|Year : 2014 | Volume
| Issue : 3 | Page : 123-129
Principles of screw - retained and cement - retained fixed implant prosthesis: A critical review
Sanath Shetty1, Aditi Garg2, K Kamalakanth Shenoy1
1 Department of Prosthodontics, Yenepoya Dental College, Mangalore, Karnataka, India
2 Department of Prosthodontics, Inderprastha Dental College, Sahibabad, Ghaziabad, Uttar Pradesh, India
|Date of Web Publication||18-Dec-2014|
Department of Prosthodontics, Inderprastha Dental College, Sahibabad, Ghaziabad, Uttar Pradesh
Source of Support: None, Conflict of Interest: None
| Abstract|| |
Dental implants in the past were mainly restricted to completely edentulous patients and to a certain extent in the distal extension situations. In the present scenario with a dramatic increase in the survival rates of the dental implants and their widespread acceptance by the patients, they are often being used in partially edentulous conditions and as well as single tooth replacements. However, longevity of the restoration, both functionally as well as esthetically depends on various factors prevailing in the clinical situation. One such factor of immense importance is the selection of connection between the implant abutment and the final prosthesis. This connection can be screw-retained or cement-retained depending on the clinical situation of the particular case. Although, screw-retained restorations have been successfully used since many years, there has been a shift in paradigm toward cement-retained restorations. This article reviews the various complications associated with screw-retained restorations and subsequently analyzes the various factors associated with the selection of the attachment mechanism in implant dentistry.
Clinical Relevance To Interdisciplinary Dentistry
- The article involves various disciplines of dentistry, particularly Prosthodontics, Periodontics, Oral Surgery and Dental Materials. As specified, in this literature, selection of connection system between implant and the prosthesis plays a significant role in reducing the prevalence of various periodontal (Peri-implantitis, bone loss), prosthetic (screw loosening or fractured prosthesis) and surgical complications associated with implant supported prosthesis. Thus, a thorough knowledge of this aspect, significantly increases the success rate of implant supported prosthesis in partially and completely edentulous patients.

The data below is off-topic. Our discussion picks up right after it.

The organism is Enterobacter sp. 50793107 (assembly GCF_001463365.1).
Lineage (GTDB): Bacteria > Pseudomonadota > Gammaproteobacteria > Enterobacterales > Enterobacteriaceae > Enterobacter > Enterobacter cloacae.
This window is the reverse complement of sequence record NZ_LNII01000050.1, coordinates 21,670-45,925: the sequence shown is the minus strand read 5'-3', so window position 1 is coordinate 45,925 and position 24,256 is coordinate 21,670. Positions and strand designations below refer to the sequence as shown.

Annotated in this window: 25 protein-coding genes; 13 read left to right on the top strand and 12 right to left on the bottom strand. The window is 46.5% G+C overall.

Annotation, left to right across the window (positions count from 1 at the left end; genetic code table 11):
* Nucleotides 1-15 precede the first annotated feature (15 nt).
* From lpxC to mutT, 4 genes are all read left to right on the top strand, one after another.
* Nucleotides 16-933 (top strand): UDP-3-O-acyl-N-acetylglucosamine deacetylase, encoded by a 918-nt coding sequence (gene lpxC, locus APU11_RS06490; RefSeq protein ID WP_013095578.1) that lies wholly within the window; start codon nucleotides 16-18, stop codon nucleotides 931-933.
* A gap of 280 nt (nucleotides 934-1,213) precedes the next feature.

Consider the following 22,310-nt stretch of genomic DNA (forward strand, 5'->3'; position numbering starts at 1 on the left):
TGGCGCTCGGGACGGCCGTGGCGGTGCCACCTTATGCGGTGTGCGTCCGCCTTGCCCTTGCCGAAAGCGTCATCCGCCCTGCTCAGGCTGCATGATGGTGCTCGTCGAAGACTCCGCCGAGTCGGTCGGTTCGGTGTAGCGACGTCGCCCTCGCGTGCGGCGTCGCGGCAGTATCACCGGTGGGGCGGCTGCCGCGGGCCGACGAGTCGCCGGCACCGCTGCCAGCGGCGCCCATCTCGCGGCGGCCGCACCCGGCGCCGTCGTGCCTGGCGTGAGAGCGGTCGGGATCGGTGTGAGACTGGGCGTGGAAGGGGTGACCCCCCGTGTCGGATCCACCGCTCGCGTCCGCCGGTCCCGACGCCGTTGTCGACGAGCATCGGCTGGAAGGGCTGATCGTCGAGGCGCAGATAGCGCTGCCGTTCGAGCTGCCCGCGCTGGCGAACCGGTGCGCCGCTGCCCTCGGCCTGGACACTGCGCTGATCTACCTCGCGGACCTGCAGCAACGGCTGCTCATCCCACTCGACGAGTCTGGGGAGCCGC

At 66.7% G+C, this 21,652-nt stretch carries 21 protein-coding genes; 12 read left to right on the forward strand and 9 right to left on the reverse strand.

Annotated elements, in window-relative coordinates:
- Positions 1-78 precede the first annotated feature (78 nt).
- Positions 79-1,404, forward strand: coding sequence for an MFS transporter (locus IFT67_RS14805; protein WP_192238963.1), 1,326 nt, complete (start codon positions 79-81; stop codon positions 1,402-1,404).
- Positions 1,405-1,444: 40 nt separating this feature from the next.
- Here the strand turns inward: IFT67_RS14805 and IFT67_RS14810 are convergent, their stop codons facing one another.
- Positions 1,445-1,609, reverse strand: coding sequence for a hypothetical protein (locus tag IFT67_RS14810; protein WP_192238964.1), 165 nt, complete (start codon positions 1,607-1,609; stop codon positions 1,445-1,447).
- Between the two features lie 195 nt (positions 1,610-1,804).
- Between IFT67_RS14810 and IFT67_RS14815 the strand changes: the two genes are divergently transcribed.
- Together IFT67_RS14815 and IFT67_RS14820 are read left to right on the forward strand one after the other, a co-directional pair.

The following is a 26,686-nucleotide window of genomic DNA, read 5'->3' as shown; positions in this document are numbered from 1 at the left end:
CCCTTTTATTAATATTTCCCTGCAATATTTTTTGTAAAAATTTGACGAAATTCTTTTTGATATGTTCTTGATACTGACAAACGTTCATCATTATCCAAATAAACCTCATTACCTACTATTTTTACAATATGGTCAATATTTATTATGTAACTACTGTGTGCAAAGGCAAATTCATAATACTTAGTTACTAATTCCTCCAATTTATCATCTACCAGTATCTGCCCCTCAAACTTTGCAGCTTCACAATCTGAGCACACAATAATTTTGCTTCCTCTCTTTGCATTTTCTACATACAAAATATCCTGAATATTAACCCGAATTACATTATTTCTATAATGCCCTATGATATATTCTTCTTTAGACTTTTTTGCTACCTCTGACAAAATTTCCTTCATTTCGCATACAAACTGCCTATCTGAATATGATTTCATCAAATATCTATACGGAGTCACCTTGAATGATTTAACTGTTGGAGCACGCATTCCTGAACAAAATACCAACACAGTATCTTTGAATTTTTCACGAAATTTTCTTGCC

Keywords: Cement, dental implants, retention, screw
|How to cite this article:|
Shetty S, Garg A, Shenoy K K. Principles of screw - retained and cement - retained fixed implant prosthesis: A critical review. J Interdiscip Dentistry 2014;4:123-9
|How to cite this URL:|
Shetty S, Garg A, Shenoy K K. Principles of screw - retained and cement - retained fixed implant prosthesis: A critical review. J Interdiscip Dentistry [serial online] 2014 [cited 2020 Jan 17];4:123-9. Available from: http://www.jidonline.com/text.asp?2014/4/3/123/147329
| Introduction|| |
Long-term success is the prime goal for any restoration in prosthetic treatment and so is it with implant dentistry. Several factors concerning the materials used as well as techniques followed in the clinical practice influence the relative outcome of the final prosthesis. One of such concerns is the connection between the prosthesis and the implant.  The attachment of the restoration to an implant can be accomplished through screw-retention, cementation, or a combination of both. 
Screw-retained prostheses have a well-documented history of successful application in completely edentulous patients because of its ease of retrievability, reduced biological complications such as bone loss, and peri-implant diseases, ease of hygiene maintenance, repairs and provision for future surgical interventions, if required. ,, However, technical complications such as screw loosening and breakage, the porcelain veneer fracture due to offset loads transmitted at implant-prosthesis connection, require very precise surgical techniques to avoid these issues [Figure 1]a. There has been a rapid switch in trends of retention system from screw-retained to cement-retained implant restorations, which provide optimal occlusal design, superior esthetics, passively fitting restorations, and axial stress distribution to the prosthetic components and bone-implant interface, with high degree of retrievability using soft access cements based on clinical judgment [Figure 1]b. ,,,
|Figure 1: (a) Screw-retained restorations (b) Cement-retained restorations|
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The purpose of this article is to discuss the various factors that regulate the decision in the selection of the attachment mechanism in implant dentistry. These include retention, retrievability, passivity, occlusion and axial loading, occlusal material fracture, esthetics and hygiene, abutment-crown crevice, ease and cost of fabrication.
| Retention|| |
For screw-retained prostheses, the screw that connects the implant with the abutment and the abutment with the prosthesis is the main factor aiding in retention, as validated by the studies of the Branemark system (Nobel Biocare, Zόrich, Switzerland). ,,